I think we are all in the same boat - emergency treatment outstanding and then left to get on with it. I appreciate how busy every medical person is but I wonder how much additional work is generated because of poor follow up procedures.

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cowparsley

I was left to get on with my pacemaker for 7 years.No HF nurse assigned,no rehab.I didn`t realize til I joined this forum that that`s not typical.When I next see cardiologist for my replacement pace maker I now know what questions to ask.

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Prada47

Hi lateguitarist

Why are you on an Annual check up, have you had by pass surgery or stents ?

When on DAPT I had the Cloppy stopped after1 year and told to continue the Aspirin for life !!!

Regards

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lateguitarist

Yes sorry should have said, no HA but 2 stents in LAD which was 96 % blocked. Still have 50% blockage in right artery but not considered worth stenting.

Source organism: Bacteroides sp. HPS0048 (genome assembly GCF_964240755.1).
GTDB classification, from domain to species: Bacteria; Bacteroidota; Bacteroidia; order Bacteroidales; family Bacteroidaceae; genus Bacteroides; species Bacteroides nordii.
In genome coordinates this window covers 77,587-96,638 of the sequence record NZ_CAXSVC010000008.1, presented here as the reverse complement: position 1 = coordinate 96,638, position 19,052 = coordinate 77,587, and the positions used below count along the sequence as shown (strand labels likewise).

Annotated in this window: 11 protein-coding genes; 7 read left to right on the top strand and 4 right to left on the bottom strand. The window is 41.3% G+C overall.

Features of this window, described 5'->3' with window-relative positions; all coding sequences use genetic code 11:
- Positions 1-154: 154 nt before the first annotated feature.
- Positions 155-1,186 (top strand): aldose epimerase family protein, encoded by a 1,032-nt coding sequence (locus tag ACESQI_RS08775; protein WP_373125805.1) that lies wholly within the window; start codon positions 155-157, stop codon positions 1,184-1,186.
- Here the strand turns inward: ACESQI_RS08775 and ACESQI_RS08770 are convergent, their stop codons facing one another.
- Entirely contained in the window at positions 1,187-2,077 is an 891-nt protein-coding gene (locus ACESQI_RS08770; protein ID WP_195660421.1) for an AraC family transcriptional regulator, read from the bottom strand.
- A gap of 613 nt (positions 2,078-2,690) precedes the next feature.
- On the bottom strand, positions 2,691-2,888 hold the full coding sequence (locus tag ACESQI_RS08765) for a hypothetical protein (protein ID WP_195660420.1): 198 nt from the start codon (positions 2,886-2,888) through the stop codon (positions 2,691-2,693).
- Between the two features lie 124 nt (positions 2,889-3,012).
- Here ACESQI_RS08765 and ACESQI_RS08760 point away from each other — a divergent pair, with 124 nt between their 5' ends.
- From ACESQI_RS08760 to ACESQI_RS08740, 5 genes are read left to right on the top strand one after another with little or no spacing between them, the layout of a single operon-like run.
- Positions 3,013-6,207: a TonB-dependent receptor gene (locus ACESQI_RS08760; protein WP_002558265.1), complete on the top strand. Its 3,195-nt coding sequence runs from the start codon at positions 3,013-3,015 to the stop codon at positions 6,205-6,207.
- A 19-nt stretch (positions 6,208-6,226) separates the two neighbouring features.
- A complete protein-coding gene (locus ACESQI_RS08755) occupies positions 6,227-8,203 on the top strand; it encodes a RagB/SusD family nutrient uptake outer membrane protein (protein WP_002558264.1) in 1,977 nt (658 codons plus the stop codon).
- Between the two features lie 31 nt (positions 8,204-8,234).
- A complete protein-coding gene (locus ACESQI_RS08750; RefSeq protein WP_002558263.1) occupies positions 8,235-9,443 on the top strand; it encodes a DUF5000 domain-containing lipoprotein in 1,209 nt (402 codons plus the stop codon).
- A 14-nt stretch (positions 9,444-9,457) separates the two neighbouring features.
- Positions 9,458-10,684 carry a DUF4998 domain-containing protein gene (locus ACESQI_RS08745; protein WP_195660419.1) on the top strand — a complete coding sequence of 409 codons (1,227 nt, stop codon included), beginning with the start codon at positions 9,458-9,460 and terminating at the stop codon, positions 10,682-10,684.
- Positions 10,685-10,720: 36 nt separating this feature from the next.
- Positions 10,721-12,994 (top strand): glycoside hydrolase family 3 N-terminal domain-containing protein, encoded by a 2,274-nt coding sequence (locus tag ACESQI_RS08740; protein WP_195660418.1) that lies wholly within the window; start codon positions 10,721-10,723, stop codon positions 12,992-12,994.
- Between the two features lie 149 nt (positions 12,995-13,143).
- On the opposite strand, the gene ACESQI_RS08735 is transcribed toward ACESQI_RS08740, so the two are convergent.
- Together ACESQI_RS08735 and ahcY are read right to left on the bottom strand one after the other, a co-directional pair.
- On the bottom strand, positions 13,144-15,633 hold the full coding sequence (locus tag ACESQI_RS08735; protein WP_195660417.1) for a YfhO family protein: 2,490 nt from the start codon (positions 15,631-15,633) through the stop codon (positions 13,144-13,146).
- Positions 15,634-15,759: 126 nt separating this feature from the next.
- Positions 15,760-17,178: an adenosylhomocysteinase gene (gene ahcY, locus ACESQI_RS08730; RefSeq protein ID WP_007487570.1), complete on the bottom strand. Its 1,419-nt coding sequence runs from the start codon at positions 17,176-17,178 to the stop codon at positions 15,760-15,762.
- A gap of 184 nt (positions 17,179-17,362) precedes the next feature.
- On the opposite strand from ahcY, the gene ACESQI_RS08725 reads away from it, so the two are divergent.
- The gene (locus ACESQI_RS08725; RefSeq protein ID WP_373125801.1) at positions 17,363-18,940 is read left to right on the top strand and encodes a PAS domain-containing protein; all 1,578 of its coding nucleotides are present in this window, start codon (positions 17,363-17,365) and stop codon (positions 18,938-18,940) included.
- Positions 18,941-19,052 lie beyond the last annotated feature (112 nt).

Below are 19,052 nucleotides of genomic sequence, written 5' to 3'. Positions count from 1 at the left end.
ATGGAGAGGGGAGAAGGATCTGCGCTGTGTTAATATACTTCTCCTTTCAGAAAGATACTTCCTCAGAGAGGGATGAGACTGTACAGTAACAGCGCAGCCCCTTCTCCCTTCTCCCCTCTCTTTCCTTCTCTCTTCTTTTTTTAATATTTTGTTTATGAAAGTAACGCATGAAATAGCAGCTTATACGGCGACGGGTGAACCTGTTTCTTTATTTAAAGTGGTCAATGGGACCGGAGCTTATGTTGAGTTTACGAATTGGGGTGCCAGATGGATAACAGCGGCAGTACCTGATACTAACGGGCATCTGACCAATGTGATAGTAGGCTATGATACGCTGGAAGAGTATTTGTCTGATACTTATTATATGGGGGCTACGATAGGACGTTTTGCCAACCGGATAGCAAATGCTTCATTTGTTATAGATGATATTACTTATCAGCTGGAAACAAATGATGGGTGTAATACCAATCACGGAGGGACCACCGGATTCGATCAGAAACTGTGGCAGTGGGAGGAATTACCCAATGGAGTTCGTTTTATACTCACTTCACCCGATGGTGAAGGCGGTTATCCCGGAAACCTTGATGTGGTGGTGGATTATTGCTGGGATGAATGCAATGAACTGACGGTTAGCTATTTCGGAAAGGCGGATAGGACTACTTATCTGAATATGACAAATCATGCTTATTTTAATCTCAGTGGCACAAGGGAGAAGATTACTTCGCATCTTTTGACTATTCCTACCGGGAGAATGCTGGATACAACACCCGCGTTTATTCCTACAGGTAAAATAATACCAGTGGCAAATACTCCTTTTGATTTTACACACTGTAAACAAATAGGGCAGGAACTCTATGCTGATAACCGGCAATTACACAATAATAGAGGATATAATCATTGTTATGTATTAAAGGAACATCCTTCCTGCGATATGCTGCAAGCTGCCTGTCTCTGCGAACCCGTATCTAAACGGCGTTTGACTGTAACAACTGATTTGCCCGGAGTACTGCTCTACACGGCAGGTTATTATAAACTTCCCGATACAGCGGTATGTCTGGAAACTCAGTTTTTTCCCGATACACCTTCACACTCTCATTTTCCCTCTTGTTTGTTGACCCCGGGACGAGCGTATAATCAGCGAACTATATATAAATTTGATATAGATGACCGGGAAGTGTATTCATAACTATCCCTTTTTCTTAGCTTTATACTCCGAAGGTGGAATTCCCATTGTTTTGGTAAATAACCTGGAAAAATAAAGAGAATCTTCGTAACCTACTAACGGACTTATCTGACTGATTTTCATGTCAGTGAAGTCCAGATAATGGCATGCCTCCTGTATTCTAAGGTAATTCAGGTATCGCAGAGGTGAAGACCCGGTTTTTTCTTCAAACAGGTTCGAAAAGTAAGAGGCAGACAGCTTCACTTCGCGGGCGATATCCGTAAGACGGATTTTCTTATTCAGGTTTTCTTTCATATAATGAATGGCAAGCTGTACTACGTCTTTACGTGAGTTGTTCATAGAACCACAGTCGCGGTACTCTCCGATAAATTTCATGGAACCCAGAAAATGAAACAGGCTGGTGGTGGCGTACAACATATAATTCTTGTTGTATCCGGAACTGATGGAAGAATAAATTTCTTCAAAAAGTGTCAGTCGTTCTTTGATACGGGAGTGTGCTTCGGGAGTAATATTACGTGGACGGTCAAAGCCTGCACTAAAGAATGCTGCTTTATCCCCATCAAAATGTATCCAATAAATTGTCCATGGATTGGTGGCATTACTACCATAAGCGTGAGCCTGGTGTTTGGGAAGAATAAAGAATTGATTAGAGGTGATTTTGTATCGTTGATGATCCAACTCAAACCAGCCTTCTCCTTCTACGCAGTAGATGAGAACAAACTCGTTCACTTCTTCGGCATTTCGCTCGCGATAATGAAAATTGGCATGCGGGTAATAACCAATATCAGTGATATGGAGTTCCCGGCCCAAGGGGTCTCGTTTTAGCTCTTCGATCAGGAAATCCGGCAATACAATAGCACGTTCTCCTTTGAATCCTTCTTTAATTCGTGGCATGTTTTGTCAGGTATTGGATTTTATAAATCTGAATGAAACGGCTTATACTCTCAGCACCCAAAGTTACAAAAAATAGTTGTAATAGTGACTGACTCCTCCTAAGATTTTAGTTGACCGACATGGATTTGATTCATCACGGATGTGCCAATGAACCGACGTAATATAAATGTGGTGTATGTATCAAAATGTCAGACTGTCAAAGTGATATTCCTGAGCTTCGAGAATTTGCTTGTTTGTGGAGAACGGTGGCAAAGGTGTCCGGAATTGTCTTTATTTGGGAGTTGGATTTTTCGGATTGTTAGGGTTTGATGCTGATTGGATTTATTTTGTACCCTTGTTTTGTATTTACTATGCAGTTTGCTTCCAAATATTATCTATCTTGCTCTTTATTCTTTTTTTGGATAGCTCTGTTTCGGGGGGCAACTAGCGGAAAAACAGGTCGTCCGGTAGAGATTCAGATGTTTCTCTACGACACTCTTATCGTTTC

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NorthantsSteve

It’s usual to drop either the aspirin or the other one (Clopidogrel or Ticagrelor). I think it’s more usual to drop the Clop (which is a super aspirin) unless Aspirin can’t be tolerated. But maybe it’s the other way round in your case as you’ve still got an artery with 50% blockage. And I agree - it’s not great.

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Hatchjd

I had 2 stents for 90% LAD and 80% LCX blockages July 1st. No HA. I also have a 40% RCA that wasnt stented. I am to stop Ticagrelor at 6 months. (Dec 31st) and continue Aspirin 75mg till the end of time. The shorter DAPT possibly because I did not have a heart attack, my angio followed a positive stress test.

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NorthantsSteve

More recent hearties seem to have anti platelet therapy for less time than those of us who had it a few years ago. I think the risks outweigh the benefits after that point.